Purple Martin

Progne subis

purple martin

Purple martin, photographed at Wakodahatchee Wetlands, Delray Beach, Palm Beach County, in April 2018.

You could almost classify the purple martin, Progne subis, as semi-domesticated for it's near-reliance on man-made housing.

Purple martins are migratory birds, making semi-annual treks between North and South America. They breed in the spring and summer of North America, then head as far south as Brazil and Argentina to avoid winter's chill.

The thing is, when they hit North America, at least the eastern half of the continent, they'll nest almost exclusively in nest boxes like the ones shown on these pages or in other man-made structures. Out west, however, they're more likely to find a woodpecker hole, a cliff ledge or a cavity in a saquaro cactus to nest. The human habit of housing purple martins extends back to Native Americans, who would hang hollowed gourds to attract the birds.

Purple martins feed almost exclusively on flying bugs, beetles, dragonflies, crickets, grasshoppers, bees, wasps, flies and the like. The line about purple martins eating as many as 2,000 mosquitos a day is more myth than fact, according to the Audubon Society. Still, its bug-heavy diet, bright songs and acrobatic flying skills — it hunts on the fly — make it a favorite with us humans. It also drinks on the fly, dropping low to scoop up some water.

Purple martins are distinguished in another way. They are the largest of North America's swallows, with a body length of about eight inches, and a wingspan of 15. Adult males are dark, with iridescent blues and purples in their heads and bodies, their wings blacks and dark browns.

Females are less irridescent, and what little they have is limited to their heads. Their chests and bellies are grayish white, with dark markings. Purple martins have long, tapered wings and a notched tail typical of swallows. Their bill is stout, with a slight hook.

As noted, they come here to breed, their range extending over most of the U.S. east of the Rockies and into Canada. They're also found in the Pacific Northwest and the Southwest into Mexico and Central America. There are three subspecies of purple martins, all geographically distinct — eastern, northwestern, southwestern. Purple martins are colonial nesters but they are territorial as well, although the individual "turfs" might only be a couple of compartments within a box. They'll also cede territory, gradually, avoiding fights unless their nest compartment is entered. They generally pair up, but one male might have two females within his territory. Habitat for these birds is semi-open land near water.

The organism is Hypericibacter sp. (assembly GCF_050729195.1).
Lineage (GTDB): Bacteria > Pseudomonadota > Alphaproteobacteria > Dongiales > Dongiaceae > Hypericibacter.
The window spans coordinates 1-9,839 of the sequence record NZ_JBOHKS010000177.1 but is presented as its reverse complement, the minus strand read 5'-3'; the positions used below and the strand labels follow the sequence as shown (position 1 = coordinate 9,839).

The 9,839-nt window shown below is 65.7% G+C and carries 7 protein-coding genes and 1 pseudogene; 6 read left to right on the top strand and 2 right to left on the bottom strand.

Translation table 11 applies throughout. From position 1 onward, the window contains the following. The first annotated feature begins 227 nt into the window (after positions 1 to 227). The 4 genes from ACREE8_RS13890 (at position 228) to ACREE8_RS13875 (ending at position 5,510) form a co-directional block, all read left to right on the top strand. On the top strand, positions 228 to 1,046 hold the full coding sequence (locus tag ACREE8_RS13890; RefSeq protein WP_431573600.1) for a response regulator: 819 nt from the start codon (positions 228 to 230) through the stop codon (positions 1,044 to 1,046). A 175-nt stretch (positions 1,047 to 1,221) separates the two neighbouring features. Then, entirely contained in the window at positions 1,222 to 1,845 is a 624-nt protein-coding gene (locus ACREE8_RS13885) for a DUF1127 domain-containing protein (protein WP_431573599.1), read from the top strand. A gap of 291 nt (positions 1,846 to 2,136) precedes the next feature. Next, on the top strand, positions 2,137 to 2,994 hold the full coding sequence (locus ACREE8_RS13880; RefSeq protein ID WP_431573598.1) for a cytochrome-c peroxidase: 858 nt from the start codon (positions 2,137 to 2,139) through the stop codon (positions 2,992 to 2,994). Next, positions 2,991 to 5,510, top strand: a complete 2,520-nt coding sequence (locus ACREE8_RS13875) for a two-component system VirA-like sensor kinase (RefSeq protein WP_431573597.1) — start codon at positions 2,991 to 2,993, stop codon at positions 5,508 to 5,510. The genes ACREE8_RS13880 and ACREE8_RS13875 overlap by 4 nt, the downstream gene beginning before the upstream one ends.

Both house sparrows and European starlings are competitors for nesting sites. Males select the nesting sites: females select their mates based on the sites the dudes claim. Both sexes build the nest; one of the few times purple martins might be seen on the ground is while they gather nesting material. Females will lay clutches of three to six eggs, which take 15 to 18 days to hatch. Both parents split the job of feeding their offspring, which will require about four weeks, give or take, to fledge.

Purple martins are members of Hirundinidae, the swallow family.

Wakodahatchee Wetlands

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Published by Wild South Florida, PO Box 7241, Delray Beach, FL 33482.

Photographs by David Sedore. Photographs are property of the publishers and may not be used without permission.